Self Guided Walking Holidays
along The Hadrian's Wall Path

A true journey along an historical part of the United Kingdom, inspired by Britain’ s greatest and Europes’ largest, surviving Roman monument, the Hadrian’s Wall walk is considered one of the easiest of the National Trails in Britain and would suit walkers of all abilities.


Official Path Distance 84.0 miles (135.2 km)

A true walk along the history of the United Kingdom, impressive castles and ruined fortifications are your constant companion as you tread in the footprints of the Roman Legionnaires and the heathens it was meant to deter. Wild and rugged landscapes accompany this amazing adventure, a must do walk for those interested in history and ancient sites.

In 122 AD the Emperor Hadrianus ordered his engineers to construct a wall to hold back the Celtic Barbarian hordes from the North (Scotland) as they were threatening to overwhelm his hold on the northern extreme of the Roman Empire. This momentous task took some fifteen thousand Roman Legionnaires about ten years to complete. Today this UNESCO historic World Heritage site draws more visitors than the Emperor could have even imagined!

At each mile along the wall there is still evidence of a mile-castle with two watch towers in-between. Although over the following years, due to local building needs many parts of the wall have been plundered but the central section remains very well conserved. There still exist remains of various forts along the way, such as Houseteads; with excavated foundations of barracks, the commander’s house, a hospital and even toilets. Birdoswald; situated in a most picturesque setting high above the River Irthing  with remains of turrets , a mile castle, remains of a drill hall ,granary and workshops, also has a fascinating visitor centre.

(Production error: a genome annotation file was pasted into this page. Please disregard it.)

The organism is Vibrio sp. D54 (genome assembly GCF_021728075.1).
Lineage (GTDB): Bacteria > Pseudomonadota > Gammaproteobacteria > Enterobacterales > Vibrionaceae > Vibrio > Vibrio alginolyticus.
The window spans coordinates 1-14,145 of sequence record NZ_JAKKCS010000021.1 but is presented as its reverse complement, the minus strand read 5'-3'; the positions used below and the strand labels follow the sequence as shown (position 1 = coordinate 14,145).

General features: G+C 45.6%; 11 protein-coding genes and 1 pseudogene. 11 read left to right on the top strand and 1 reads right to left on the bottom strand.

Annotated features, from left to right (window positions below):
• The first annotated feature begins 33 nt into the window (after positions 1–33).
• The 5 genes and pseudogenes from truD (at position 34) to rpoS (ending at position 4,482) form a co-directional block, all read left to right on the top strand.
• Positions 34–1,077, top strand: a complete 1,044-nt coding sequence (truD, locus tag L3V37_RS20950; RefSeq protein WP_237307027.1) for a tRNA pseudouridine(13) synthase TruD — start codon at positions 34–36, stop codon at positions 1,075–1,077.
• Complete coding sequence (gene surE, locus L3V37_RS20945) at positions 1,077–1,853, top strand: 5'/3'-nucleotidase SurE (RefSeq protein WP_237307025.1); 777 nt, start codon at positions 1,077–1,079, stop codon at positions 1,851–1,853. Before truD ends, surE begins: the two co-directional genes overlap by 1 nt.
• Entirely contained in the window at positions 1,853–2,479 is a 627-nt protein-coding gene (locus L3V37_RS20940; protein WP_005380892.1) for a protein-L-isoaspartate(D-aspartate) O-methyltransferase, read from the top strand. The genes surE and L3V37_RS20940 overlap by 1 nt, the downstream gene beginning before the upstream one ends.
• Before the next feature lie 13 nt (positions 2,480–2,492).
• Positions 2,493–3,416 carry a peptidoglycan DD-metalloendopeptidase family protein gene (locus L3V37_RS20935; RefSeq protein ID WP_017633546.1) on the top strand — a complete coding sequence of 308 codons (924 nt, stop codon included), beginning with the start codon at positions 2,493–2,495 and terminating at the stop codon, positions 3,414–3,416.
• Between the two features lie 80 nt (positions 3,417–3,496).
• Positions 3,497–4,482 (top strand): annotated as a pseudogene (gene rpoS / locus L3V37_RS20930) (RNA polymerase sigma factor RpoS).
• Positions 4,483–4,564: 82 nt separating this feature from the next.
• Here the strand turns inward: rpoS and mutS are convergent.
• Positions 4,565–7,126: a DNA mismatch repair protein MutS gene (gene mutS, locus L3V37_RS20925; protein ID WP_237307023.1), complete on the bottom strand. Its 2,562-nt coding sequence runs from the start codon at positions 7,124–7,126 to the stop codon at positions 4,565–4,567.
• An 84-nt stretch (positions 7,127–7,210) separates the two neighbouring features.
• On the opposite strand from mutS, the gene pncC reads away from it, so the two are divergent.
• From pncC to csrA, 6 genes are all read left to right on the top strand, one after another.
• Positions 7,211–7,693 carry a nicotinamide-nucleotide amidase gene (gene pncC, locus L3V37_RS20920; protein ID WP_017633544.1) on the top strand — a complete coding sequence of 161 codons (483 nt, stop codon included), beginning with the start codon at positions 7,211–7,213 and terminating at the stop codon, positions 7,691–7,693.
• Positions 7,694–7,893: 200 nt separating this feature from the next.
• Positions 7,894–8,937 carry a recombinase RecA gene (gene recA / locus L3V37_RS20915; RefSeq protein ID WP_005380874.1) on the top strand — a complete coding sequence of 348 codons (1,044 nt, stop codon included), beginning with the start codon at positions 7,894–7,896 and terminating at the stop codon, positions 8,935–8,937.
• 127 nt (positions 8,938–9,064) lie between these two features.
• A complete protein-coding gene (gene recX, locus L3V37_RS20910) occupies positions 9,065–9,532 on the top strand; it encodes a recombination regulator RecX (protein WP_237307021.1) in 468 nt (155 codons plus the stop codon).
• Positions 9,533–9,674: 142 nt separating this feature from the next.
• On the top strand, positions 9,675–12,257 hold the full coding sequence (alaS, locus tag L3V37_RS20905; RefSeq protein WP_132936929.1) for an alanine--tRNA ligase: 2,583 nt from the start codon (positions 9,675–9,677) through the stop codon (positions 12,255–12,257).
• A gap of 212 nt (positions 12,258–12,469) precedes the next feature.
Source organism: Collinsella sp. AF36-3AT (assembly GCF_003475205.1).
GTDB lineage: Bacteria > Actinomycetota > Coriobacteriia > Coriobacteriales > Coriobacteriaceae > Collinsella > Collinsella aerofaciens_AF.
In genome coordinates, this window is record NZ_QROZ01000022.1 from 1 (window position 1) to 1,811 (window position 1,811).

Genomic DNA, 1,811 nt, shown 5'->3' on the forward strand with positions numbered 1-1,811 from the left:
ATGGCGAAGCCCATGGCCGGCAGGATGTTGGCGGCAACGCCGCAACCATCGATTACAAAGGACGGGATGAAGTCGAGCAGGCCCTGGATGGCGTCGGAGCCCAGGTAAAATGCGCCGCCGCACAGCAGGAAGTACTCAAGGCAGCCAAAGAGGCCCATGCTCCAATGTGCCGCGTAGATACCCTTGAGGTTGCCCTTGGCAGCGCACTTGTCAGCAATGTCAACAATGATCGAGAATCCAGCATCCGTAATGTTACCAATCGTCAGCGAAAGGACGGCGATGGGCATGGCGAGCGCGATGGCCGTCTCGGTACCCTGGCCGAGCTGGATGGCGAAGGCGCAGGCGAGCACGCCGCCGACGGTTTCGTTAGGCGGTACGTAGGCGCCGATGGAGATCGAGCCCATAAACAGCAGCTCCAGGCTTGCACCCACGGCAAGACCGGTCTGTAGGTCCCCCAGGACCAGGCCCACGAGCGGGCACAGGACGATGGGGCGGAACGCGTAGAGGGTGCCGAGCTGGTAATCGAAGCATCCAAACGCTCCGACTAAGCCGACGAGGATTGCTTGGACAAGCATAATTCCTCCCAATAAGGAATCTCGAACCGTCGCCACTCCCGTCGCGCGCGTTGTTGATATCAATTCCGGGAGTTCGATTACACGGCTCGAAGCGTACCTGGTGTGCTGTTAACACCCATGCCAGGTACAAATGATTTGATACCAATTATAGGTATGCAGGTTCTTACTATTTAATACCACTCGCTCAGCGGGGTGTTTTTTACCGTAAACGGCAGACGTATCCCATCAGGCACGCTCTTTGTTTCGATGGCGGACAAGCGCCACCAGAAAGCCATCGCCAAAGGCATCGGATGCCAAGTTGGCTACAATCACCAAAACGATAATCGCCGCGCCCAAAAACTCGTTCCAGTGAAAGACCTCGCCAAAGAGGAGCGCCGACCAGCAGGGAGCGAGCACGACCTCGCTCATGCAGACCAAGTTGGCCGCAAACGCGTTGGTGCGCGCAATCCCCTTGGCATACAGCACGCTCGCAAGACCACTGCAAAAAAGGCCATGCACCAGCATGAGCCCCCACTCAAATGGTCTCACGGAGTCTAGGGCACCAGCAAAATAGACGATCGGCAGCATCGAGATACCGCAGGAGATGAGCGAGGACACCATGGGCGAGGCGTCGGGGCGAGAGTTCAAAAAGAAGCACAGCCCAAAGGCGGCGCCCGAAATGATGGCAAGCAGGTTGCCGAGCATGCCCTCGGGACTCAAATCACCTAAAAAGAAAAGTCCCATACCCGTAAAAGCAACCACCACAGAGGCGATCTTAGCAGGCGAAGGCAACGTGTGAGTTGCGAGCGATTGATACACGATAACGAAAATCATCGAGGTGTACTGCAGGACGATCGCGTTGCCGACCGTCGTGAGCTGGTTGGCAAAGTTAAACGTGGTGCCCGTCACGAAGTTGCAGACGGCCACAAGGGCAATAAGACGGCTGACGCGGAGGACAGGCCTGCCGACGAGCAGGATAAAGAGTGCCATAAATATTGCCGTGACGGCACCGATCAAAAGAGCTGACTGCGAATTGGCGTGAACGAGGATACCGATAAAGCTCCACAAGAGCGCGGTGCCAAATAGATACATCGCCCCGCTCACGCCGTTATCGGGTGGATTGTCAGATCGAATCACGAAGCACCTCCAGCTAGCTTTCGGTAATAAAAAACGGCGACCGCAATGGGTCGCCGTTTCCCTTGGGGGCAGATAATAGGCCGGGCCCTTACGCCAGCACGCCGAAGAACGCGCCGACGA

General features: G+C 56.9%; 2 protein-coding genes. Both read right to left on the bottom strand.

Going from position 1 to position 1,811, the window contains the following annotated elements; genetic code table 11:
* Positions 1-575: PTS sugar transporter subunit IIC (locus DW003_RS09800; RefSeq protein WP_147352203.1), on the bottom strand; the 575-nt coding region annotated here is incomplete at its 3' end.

Starting your 84 mile (135km) adventure on the east coast, by Segedunum Fort on the banks of the River Tyne at the appropriately named Wallsend, which is about 3 miles east of Newcastle, the trail runs as close as possible to the course of the wall. The walk then moves up onto farmland and the wonderful empty landscapes of Northumberland and Cumbria, following below the edges of rocky crags and down remote valleys and with stunning views all around. Stop off at Carlisle, with her magnificent castle and cathedral before heading on the final stretch toward the village of Bowness-on-Solway built on the site of the Roman fort of Maia and bordered by salt marshes, a habitat to many species of birdlife such as oystercatchers, redshank and curlew.

 Follow this iconic structure across the border region between England and Scotland, across stunning open terrain strewn with the remains of the work of the legionnaires and imagine what life was like in this rugged land two thousand years ago. With impressive castles and ruined fortifications throughout, it is easy to imagine you are treading in the footprints of the Roman Legionnaires and the ‘heathens’ it was meant to deter.

Although most people walk from east to west following the official guidebook, there is nothing to suggest that walking the opposite direction would be less inspiring. The original thought process was merely that starting in the larger city area of Newcastle and then heading into the countryside would be ‘more natural’, however, beginning in the west would mean England’s prevailing winds would be at your back and  you may wish to celebrate your adventure at one of the many restaurants and bars of Newcastle.

With history every step of the way, a sprinkling of cosy pubs and bustling market towns, combined with a beautiful wild landscape, this walk cannot fail to impress.